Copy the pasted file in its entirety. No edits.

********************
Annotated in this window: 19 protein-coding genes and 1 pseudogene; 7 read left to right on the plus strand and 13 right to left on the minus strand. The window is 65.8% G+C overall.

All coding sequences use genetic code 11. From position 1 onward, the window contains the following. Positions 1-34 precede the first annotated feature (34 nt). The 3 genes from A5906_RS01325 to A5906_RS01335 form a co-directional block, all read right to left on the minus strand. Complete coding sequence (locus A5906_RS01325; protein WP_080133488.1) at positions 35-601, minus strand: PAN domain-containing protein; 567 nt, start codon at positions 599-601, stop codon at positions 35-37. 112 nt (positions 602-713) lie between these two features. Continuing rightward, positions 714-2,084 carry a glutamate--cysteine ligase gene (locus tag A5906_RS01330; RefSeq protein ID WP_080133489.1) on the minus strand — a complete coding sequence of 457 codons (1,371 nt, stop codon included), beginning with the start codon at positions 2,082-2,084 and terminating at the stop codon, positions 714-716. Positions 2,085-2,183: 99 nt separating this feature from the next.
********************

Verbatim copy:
Annotated in this window: 19 protein-coding genes and 1 pseudogene; 7 read left to right on the plus strand and 13 right to left on the minus strand. The window is 65.8% G+C overall.

All coding sequences use genetic code 11. From position 1 onward, the window contains the following. Positions 1-34 precede the first annotated feature (34 nt). The 3 genes from A5906_RS01325 to A5906_RS01335 form a co-directional block, all read right to left on the minus strand. Complete coding sequence (locus A5906_RS01325; protein WP_080133488.1) at positions 35-601, minus strand: PAN domain-containing protein; 567 nt, start codon at positions 599-601, stop codon at positions 35-37. 112 nt (positions 602-713) lie between these two features. Continuing rightward, positions 714-2,084 carry a glutamate--cysteine ligase gene (locus tag A5906_RS01330; RefSeq protein ID WP_080133489.1) on the minus strand — a complete coding sequence of 457 codons (1,371 nt, stop codon included), beginning with the start codon at positions 2,082-2,084 and terminating at the stop codon, positions 714-716. Positions 2,085-2,183: 99 nt separating this feature from the next.